REAL Singer/ songwriter STEVE WIGGINS used to front one of American CCM's most popular bands, Big Tent Revival. Now, for the second time, he's back as a solo, as Tony Cummings reports.
Big Tent Revival were one of those bands who, through tireless gigging, built up a major American following. Their honest, Memphis-hewn, blue collar rock kept them in the limelight for several years and albums 'Big Tent Revival' (1995), 'Open All Nite' (1996), 'Amplifier' (1998), 'Choose Life' (1999) and 'Big Tent RevivaLIVE' (2001) sold well and gained them a shoal of Dove and Grammy nominations. But the gruelling life on the road (up to 200 gigs some years!) took its toll. When in December 2000 they announced a "sabbatical" few expected Big Tent Revival (Steve Wiggins, vocal, guitar; Spence Smith, drums; Randy Williams, guitar; and Rick Heil, bass) to return. They didn't.
Now Steve Wiggins finds himself with a solo album, 'Faith That Is Real' (he'd first recorded the 'Steve Wiggins' album for Sparrow back in 1991). The years with the band left Steve with a good deal of self-questioning. As Steve lived out his life aboard that tour bus a question nagged at him Is it possible to be too popular? Especially now that he was married and a father of three? "You can't be gone half your marriage and half your kids' lives and expect that not to have an effect," Steve reasoned.
His music was also taking him away from regularly attending church. So while he loved the band, he knew he had to find another way. There was a difficult choice to be made, and in the end Steve chose the option that didn't provide a way to pay his mortgage but one he felt was right for his family. It was a gutsy move and while he knew he'd made the right choice, Steve now struggled with how to fill his days - and pay his bills. "The hardest thing for me about not being an artist was to read the Bible and have nobody to share it with. To have all of this within you and not have an outlet, that's just torment."
During that period of time, Steve took heart from the words of author Os Guinness who says, in his book The Call, "You can be unemployed, but you can't be uncalled." The trick for Steve was to rediscover just what that calling was. He was certain it was broader than being a singer in a band. He felt his particular gifts lay in his ability to communicate the Gospel. But to whom? With nothing to lose, Steve returned to his roots. This college kid who got his start penning songs for Bible studies, began writing tunes tailored specifically to his pastor's sermons. After many months of being diligent in this new work, Steve assembled a large collection of powerful songs and realised that, without even trying, he'd written another record. 'Faith That Is Real' for Memphis-based Ardent Records is the result. Produced by John Hampton (Gin Blossoms, Smalltown Poets) and Dana Key (DeGarmo & Key) the recording sessions were quite an experience for Steve. "For starters, I got to use a bunch of my friends in Memphis," he said. "But their admiration for Big Tent's music led to the players feeling a bit stifled at times. "They thought that's how they had to sound," Steve recalled. "I had to say, 'It's okay to do your own thing. That's what this record is about."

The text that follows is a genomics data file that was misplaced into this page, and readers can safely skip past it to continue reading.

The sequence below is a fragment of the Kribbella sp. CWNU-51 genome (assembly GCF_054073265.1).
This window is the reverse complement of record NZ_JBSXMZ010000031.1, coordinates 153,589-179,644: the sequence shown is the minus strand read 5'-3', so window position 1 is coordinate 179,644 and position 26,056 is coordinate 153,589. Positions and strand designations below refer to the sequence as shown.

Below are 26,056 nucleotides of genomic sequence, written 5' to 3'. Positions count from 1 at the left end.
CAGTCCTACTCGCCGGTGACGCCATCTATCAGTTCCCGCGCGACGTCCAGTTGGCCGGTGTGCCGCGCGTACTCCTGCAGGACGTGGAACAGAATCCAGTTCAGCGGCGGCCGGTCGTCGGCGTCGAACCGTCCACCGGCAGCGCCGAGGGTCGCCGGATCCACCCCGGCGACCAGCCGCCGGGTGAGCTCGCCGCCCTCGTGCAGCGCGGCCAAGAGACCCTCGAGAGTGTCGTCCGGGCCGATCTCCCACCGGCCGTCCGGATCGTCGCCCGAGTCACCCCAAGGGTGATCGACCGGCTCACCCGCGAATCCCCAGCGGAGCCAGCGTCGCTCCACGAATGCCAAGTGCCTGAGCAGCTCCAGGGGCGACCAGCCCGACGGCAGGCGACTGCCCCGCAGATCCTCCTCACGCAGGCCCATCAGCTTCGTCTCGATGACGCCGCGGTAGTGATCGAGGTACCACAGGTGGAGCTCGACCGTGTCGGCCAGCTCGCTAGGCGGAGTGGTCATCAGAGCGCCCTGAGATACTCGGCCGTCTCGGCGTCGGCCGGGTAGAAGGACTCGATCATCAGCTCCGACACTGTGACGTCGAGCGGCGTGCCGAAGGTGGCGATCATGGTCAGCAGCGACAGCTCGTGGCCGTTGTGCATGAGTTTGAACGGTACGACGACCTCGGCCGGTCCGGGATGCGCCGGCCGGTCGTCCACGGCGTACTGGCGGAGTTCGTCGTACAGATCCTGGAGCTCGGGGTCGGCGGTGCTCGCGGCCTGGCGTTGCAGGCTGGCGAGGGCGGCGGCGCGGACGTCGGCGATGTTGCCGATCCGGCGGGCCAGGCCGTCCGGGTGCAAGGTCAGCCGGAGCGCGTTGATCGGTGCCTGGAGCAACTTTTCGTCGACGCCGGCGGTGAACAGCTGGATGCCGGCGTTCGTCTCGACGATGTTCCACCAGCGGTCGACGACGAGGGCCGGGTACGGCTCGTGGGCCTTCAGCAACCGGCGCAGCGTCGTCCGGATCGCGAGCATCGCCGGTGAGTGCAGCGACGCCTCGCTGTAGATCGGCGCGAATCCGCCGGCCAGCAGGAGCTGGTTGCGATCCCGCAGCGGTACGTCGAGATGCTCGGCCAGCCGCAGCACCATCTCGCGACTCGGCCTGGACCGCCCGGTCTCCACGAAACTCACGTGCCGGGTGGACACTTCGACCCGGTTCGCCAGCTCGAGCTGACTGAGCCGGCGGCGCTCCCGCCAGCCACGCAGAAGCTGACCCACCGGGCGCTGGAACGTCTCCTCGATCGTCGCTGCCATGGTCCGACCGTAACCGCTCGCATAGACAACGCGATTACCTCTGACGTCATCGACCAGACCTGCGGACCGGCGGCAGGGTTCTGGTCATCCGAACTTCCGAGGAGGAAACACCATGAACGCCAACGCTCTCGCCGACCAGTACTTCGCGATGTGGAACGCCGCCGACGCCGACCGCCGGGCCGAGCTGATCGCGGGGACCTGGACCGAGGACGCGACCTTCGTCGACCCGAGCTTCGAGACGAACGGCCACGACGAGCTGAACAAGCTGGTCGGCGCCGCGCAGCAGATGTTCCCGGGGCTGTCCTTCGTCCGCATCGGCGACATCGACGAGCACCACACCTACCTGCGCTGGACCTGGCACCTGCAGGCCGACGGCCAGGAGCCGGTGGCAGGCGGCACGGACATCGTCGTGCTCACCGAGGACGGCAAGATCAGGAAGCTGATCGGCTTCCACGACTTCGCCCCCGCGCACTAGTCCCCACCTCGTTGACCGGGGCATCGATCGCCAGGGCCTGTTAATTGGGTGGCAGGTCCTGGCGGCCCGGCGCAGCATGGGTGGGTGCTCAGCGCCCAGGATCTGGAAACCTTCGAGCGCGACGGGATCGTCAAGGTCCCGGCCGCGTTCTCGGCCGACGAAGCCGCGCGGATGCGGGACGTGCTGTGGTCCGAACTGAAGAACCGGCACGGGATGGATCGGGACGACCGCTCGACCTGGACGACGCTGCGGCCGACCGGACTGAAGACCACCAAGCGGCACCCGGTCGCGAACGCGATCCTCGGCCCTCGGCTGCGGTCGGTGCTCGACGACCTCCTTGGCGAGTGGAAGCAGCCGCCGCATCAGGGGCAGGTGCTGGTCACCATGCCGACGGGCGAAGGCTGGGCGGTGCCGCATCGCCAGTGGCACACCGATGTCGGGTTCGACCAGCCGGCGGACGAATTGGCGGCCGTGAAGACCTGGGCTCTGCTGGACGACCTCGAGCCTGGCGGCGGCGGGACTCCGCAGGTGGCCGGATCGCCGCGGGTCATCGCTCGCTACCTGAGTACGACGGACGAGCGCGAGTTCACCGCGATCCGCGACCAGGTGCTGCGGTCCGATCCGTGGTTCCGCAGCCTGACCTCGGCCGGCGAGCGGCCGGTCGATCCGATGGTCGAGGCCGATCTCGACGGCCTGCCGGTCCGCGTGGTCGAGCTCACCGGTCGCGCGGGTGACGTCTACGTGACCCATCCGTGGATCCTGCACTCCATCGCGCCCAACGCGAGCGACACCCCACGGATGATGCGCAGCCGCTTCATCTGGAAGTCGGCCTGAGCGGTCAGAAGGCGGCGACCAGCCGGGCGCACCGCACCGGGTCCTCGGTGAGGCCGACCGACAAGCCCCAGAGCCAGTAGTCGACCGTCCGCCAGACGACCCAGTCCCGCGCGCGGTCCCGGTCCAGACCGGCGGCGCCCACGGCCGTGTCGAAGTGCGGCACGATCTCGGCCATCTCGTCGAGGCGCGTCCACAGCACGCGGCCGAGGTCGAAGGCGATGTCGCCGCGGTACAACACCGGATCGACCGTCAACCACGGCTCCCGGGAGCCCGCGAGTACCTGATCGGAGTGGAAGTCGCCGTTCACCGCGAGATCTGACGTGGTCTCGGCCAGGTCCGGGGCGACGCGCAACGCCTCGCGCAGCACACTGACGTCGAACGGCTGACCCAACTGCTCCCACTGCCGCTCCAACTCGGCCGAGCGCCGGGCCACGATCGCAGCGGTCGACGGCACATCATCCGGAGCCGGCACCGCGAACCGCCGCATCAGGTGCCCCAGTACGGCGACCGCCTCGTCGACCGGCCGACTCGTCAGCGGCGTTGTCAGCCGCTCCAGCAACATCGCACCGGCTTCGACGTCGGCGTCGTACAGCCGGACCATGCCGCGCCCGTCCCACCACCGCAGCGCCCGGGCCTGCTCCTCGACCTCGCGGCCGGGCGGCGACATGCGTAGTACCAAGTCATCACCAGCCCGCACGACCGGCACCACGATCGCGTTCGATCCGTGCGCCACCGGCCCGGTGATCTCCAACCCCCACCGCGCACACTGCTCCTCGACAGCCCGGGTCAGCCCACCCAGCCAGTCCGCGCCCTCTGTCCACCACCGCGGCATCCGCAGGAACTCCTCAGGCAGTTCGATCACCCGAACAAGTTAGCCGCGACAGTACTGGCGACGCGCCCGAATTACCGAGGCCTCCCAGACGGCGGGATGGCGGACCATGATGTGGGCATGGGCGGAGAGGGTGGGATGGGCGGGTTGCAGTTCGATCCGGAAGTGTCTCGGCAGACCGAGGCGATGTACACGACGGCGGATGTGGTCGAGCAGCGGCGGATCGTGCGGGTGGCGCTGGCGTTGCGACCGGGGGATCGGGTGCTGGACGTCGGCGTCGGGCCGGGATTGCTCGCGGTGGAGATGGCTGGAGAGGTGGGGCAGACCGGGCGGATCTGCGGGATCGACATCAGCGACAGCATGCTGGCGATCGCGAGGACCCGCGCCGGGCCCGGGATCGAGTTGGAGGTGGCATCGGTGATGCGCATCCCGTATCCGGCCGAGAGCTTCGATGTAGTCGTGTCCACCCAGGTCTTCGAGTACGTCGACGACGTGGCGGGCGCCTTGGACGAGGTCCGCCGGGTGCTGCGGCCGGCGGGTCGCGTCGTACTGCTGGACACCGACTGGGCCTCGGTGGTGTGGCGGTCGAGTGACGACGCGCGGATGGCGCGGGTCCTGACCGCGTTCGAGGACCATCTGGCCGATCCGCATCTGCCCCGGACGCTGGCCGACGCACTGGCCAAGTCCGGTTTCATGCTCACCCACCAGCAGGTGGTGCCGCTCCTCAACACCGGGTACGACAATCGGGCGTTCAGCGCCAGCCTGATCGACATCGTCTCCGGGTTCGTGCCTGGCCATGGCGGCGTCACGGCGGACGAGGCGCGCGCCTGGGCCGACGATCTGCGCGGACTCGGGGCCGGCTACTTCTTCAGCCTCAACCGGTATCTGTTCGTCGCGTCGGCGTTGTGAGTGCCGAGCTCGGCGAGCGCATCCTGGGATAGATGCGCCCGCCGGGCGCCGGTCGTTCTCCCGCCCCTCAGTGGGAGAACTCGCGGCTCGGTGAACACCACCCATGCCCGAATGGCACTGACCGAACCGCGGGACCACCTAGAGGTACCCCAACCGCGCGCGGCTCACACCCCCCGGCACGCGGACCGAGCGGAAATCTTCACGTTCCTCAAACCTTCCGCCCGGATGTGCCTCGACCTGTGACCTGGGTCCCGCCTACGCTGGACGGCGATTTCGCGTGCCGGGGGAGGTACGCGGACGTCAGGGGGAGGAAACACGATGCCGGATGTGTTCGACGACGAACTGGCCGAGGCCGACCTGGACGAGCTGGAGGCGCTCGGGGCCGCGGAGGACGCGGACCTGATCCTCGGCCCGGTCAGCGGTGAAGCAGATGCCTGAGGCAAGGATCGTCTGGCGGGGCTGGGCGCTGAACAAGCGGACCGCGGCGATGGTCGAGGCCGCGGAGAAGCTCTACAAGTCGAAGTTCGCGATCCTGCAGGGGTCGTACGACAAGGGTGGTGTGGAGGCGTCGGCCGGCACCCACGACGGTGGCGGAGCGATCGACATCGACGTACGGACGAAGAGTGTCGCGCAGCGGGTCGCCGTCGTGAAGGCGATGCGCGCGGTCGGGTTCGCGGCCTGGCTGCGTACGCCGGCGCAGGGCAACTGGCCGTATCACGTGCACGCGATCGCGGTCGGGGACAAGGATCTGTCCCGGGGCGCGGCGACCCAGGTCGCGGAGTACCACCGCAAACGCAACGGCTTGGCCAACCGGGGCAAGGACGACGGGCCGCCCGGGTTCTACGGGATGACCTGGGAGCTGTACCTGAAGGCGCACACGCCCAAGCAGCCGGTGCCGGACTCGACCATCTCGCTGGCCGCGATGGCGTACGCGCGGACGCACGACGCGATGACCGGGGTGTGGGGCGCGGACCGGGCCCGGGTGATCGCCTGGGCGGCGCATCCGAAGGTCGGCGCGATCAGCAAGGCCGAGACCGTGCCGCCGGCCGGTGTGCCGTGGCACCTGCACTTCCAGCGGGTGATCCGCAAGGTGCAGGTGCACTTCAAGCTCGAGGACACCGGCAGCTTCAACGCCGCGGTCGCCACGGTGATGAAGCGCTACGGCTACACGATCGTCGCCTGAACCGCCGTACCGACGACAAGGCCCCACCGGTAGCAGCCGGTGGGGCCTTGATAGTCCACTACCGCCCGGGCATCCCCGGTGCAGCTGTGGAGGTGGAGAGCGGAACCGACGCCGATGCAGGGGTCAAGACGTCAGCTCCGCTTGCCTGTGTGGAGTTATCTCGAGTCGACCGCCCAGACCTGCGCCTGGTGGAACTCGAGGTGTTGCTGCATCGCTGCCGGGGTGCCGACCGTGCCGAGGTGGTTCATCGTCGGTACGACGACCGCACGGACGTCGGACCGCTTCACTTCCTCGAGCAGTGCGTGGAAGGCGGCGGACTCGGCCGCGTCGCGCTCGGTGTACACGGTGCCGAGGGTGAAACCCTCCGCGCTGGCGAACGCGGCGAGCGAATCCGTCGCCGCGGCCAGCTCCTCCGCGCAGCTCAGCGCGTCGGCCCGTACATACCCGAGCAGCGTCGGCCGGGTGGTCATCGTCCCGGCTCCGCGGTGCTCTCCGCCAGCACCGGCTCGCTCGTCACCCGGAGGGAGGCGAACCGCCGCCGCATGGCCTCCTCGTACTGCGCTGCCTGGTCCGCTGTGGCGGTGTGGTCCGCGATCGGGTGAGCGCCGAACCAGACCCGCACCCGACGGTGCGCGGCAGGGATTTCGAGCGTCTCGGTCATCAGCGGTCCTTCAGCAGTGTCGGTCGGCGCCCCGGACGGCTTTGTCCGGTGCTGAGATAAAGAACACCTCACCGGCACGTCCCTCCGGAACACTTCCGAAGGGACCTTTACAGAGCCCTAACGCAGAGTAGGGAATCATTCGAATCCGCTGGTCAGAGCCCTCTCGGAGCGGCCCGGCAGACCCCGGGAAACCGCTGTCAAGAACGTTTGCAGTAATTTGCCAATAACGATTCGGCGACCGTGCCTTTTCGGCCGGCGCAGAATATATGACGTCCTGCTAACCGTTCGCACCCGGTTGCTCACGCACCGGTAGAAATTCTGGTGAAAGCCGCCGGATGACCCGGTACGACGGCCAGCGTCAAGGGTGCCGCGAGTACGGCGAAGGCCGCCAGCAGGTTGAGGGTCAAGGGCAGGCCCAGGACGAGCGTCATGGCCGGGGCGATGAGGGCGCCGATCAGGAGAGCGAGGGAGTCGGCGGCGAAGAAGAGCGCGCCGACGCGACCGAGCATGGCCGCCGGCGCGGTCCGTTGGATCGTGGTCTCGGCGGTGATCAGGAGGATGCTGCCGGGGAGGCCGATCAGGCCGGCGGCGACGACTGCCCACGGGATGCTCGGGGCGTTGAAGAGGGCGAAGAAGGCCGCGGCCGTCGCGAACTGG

That freedom led to such musical gems as the first single, "Living For The Lord", written around the theme of "legacy." Steve recalled a trip Big Tent Revival was scheduled to take to South Africa, just before the first elections allowing blacks to vote were to be held. Three weeks before they were to leave, violence erupted at a concert sponsored by the same promoter that had invited the band to come. In the end, 60 people were killed by a grenade blast and random gunfire. The group had a decision to make and so Steve issued a challenge. "At the time I wasn't married and I said, 'Do you want to die in your La-Z-Boy watching TV or do you want to go with your boots on doing something for the Lord? '" "And so we went down there and it was a great tour. Some parts were really scary, but most of it was an adventure."
"Living For The Lord" captures that challenge as well as the idea that we all want to leave something behind when we die. "It's not just about what you want your family and your friends to say about you, but what do you want God to say? Personally, I want him to say, 'Well done. '" The impetus for the title cut was something a little closer to home. A Nashville area church was looking for a song that would sum up the entire book of James. Reading the sometimes controversial words, Steve poignantly reminds us that hard times are going to come and yet we need to consider it joy when they arrive. Why? "Because when what we believe is not what we can see or feel and we continue to hold on, that's when our faith becomes real," Steve said. "If God will move me, I'll be moved. Hopefully, we're living out this faith that is real."The opinions expressed in this article are not necessarily those held by Cross Rhythms. Any expressed views were accurate at the time of publishing but may or may not reflect the views of the individuals concerned at a later date.